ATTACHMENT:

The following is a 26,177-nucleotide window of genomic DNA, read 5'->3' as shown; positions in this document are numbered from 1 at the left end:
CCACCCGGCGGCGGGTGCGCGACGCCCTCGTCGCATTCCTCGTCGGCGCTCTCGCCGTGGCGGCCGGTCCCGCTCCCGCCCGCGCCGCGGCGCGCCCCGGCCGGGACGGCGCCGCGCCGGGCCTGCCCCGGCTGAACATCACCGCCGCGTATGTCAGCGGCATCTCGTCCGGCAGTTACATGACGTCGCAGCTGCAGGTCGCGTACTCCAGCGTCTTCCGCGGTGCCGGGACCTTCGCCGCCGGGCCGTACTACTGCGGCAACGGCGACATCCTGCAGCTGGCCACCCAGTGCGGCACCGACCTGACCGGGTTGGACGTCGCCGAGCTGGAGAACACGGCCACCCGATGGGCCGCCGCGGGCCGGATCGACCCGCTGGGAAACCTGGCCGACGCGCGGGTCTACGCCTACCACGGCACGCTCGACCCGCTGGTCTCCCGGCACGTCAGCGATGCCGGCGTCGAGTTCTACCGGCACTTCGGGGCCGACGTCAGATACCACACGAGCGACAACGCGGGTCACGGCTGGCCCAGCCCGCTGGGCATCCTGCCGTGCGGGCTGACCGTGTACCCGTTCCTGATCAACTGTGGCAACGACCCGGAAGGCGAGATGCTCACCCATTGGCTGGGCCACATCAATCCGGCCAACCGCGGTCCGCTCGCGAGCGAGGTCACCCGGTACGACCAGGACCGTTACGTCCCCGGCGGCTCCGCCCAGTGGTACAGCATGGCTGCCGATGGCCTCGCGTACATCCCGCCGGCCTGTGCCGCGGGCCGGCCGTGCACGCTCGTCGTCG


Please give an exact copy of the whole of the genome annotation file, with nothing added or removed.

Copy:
The following is a 26,177-nucleotide window of genomic DNA, read 5'->3' as shown; positions in this document are numbered from 1 at the left end:
CCACCCGGCGGCGGGTGCGCGACGCCCTCGTCGCATTCCTCGTCGGCGCTCTCGCCGTGGCGGCCGGTCCCGCTCCCGCCCGCGCCGCGGCGCGCCCCGGCCGGGACGGCGCCGCGCCGGGCCTGCCCCGGCTGAACATCACCGCCGCGTATGTCAGCGGCATCTCGTCCGGCAGTTACATGACGTCGCAGCTGCAGGTCGCGTACTCCAGCGTCTTCCGCGGTGCCGGGACCTTCGCCGCCGGGCCGTACTACTGCGGCAACGGCGACATCCTGCAGCTGGCCACCCAGTGCGGCACCGACCTGACCGGGTTGGACGTCGCCGAGCTGGAGAACACGGCCACCCGATGGGCCGCCGCGGGCCGGATCGACCCGCTGGGAAACCTGGCCGACGCGCGGGTCTACGCCTACCACGGCACGCTCGACCCGCTGGTCTCCCGGCACGTCAGCGATGCCGGCGTCGAGTTCTACCGGCACTTCGGGGCCGACGTCAGATACCACACGAGCGACAACGCGGGTCACGGCTGGCCCAGCCCGCTGGGCATCCTGCCGTGCGGGCTGACCGTGTACCCGTTCCTGATCAACTGTGGCAACGACCCGGAAGGCGAGATGCTCACCCATTGGCTGGGCCACATCAATCCGGCCAACCGCGGTCCGCTCGCGAGCGAGGTCACCCGGTACGACCAGGACCGTTACGTCCCCGGCGGCTCCGCCCAGTGGTACAGCATGGCTGCCGATGGCCTCGCGTACATCCCGCCGGCCTGTGCCGCGGGCCGGCCGTGCACGCTCGTCGTCG